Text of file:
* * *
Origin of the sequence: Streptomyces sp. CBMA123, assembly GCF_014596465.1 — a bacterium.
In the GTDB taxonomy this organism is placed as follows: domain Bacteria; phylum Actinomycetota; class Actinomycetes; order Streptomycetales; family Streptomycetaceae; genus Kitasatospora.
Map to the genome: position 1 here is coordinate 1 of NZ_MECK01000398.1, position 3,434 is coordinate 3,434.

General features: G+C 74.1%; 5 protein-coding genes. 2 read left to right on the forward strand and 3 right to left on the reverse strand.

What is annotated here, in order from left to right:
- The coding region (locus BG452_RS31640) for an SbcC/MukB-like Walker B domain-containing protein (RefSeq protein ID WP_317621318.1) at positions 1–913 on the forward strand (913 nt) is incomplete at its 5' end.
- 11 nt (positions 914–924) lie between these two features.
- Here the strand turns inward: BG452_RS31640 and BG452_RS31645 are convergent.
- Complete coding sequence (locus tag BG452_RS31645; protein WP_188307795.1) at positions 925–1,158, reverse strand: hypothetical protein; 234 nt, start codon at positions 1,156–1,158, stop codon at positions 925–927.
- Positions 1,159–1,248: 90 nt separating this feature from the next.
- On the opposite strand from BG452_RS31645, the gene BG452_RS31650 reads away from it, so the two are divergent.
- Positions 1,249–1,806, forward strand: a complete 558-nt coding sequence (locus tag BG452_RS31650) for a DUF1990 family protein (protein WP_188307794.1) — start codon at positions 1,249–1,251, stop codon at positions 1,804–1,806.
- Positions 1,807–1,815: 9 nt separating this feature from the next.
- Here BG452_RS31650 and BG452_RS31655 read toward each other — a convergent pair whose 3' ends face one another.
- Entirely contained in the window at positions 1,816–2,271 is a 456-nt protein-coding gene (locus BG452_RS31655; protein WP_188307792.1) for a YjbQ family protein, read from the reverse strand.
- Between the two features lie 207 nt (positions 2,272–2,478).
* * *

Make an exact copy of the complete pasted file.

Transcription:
Origin of the sequence: Streptomyces sp. CBMA123, assembly GCF_014596465.1 — a bacterium.
In the GTDB taxonomy this organism is placed as follows: domain Bacteria; phylum Actinomycetota; class Actinomycetes; order Streptomycetales; family Streptomycetaceae; genus Kitasatospora.
Map to the genome: position 1 here is coordinate 1 of NZ_MECK01000398.1, position 3,434 is coordinate 3,434.

General features: G+C 74.1%; 5 protein-coding genes. 2 read left to right on the forward strand and 3 right to left on the reverse strand.

What is annotated here, in order from left to right:
- The coding region (locus BG452_RS31640) for an SbcC/MukB-like Walker B domain-containing protein (RefSeq protein ID WP_317621318.1) at positions 1–913 on the forward strand (913 nt) is incomplete at its 5' end.
- 11 nt (positions 914–924) lie between these two features.
- Here the strand turns inward: BG452_RS31640 and BG452_RS31645 are convergent.
- Complete coding sequence (locus tag BG452_RS31645; protein WP_188307795.1) at positions 925–1,158, reverse strand: hypothetical protein; 234 nt, start codon at positions 1,156–1,158, stop codon at positions 925–927.
- Positions 1,159–1,248: 90 nt separating this feature from the next.
- On the opposite strand from BG452_RS31645, the gene BG452_RS31650 reads away from it, so the two are divergent.
- Positions 1,249–1,806, forward strand: a complete 558-nt coding sequence (locus tag BG452_RS31650) for a DUF1990 family protein (protein WP_188307794.1) — start codon at positions 1,249–1,251, stop codon at positions 1,804–1,806.
- Positions 1,807–1,815: 9 nt separating this feature from the next.
- Here BG452_RS31650 and BG452_RS31655 read toward each other — a convergent pair whose 3' ends face one another.
- Entirely contained in the window at positions 1,816–2,271 is a 456-nt protein-coding gene (locus BG452_RS31655; protein WP_188307792.1) for a YjbQ family protein, read from the reverse strand.
- Between the two features lie 207 nt (positions 2,272–2,478).